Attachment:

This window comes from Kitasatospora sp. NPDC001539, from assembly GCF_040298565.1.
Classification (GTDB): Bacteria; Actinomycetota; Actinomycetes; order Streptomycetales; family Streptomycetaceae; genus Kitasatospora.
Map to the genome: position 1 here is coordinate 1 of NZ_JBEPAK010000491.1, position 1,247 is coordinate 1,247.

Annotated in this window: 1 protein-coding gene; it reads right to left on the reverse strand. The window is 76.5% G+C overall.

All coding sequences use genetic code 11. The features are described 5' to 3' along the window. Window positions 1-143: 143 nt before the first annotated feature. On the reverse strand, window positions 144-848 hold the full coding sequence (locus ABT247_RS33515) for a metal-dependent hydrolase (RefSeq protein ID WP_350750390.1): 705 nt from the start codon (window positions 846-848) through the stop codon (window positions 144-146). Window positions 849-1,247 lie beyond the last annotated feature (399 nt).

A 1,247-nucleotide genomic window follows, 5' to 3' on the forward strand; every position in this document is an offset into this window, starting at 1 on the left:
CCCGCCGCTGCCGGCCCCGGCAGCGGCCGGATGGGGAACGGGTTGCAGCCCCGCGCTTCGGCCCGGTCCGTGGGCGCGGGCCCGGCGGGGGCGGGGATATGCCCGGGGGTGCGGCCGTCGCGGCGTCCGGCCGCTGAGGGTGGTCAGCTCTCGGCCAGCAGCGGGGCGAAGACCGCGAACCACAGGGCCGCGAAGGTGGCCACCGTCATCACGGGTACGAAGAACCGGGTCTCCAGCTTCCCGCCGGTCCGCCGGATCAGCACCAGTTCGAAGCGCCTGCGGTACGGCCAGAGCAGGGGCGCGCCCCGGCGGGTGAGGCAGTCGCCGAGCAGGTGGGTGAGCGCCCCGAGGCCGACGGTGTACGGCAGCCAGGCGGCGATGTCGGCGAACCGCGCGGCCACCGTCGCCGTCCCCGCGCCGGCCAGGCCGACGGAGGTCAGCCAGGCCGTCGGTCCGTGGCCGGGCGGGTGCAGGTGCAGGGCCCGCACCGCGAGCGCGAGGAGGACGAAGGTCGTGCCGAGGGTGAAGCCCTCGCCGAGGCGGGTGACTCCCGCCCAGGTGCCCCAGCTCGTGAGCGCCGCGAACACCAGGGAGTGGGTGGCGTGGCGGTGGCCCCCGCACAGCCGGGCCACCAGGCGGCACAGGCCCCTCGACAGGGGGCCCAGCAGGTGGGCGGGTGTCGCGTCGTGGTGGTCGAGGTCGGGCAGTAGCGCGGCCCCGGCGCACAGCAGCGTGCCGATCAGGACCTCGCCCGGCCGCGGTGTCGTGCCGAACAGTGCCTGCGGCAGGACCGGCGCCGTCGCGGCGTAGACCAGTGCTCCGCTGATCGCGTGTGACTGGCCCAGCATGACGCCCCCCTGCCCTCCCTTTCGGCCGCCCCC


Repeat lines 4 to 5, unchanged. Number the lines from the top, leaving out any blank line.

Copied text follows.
Annotated in this window: 1 protein-coding gene; it reads right to left on the reverse strand. The window is 76.5% G+C overall.

All coding sequences use genetic code 11. The features are described 5' to 3' along the window. Window positions 1-143: 143 nt before the first annotated feature. On the reverse strand, window positions 144-848 hold the full coding sequence (locus ABT247_RS33515) for a metal-dependent hydrolase (RefSeq protein ID WP_350750390.1): 705 nt from the start codon (window positions 846-848) through the stop codon (window positions 144-146). Window positions 849-1,247 lie beyond the last annotated feature (399 nt).